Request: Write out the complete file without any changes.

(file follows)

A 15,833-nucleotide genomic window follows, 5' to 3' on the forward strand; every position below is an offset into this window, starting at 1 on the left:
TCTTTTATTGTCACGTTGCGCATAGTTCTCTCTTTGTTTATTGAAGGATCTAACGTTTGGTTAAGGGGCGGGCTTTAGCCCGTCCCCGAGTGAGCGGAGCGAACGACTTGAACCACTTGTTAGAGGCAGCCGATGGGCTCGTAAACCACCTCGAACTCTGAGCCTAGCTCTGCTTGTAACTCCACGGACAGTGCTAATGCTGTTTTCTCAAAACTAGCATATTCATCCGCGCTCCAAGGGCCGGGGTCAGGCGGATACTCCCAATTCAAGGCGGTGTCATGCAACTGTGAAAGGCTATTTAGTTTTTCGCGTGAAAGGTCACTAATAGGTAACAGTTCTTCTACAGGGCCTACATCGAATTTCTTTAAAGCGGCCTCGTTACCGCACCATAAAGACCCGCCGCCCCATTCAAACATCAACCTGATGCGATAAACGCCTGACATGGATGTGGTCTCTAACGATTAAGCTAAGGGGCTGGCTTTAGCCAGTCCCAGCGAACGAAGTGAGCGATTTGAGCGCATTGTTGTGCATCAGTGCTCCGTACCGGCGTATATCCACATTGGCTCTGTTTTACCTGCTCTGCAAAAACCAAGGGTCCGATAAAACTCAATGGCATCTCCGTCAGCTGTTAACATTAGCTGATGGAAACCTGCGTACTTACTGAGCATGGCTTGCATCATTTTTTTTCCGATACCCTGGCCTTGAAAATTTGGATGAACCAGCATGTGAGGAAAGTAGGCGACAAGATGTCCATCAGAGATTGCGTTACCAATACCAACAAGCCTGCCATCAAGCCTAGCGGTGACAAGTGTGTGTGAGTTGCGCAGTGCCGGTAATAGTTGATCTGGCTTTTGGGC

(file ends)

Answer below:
A 15,833-nucleotide genomic window follows, 5' to 3' on the forward strand; every position below is an offset into this window, starting at 1 on the left:
TCTTTTATTGTCACGTTGCGCATAGTTCTCTCTTTGTTTATTGAAGGATCTAACGTTTGGTTAAGGGGCGGGCTTTAGCCCGTCCCCGAGTGAGCGGAGCGAACGACTTGAACCACTTGTTAGAGGCAGCCGATGGGCTCGTAAACCACCTCGAACTCTGAGCCTAGCTCTGCTTGTAACTCCACGGACAGTGCTAATGCTGTTTTCTCAAAACTAGCATATTCATCCGCGCTCCAAGGGCCGGGGTCAGGCGGATACTCCCAATTCAAGGCGGTGTCATGCAACTGTGAAAGGCTATTTAGTTTTTCGCGTGAAAGGTCACTAATAGGTAACAGTTCTTCTACAGGGCCTACATCGAATTTCTTTAAAGCGGCCTCGTTACCGCACCATAAAGACCCGCCGCCCCATTCAAACATCAACCTGATGCGATAAACGCCTGACATGGATGTGGTCTCTAACGATTAAGCTAAGGGGCTGGCTTTAGCCAGTCCCAGCGAACGAAGTGAGCGATTTGAGCGCATTGTTGTGCATCAGTGCTCCGTACCGGCGTATATCCACATTGGCTCTGTTTTACCTGCTCTGCAAAAACCAAGGGTCCGATAAAACTCAATGGCATCTCCGTCAGCTGTTAACATTAGCTGATGGAAACCTGCGTACTTACTGAGCATGGCTTGCATCATTTTTTTTCCGATACCCTGGCCTTGAAAATTTGGATGAACCAGCATGTGAGGAAAGTAGGCGACAAGATGTCCATCAGAGATTGCGTTACCAATACCAACAAGCCTGCCATCAAGCCTAGCGGTGACAAGTGTGTGTGAGTTGCGCAGTGCCGGTAATAGTTGATCTGGCTTTTGGGC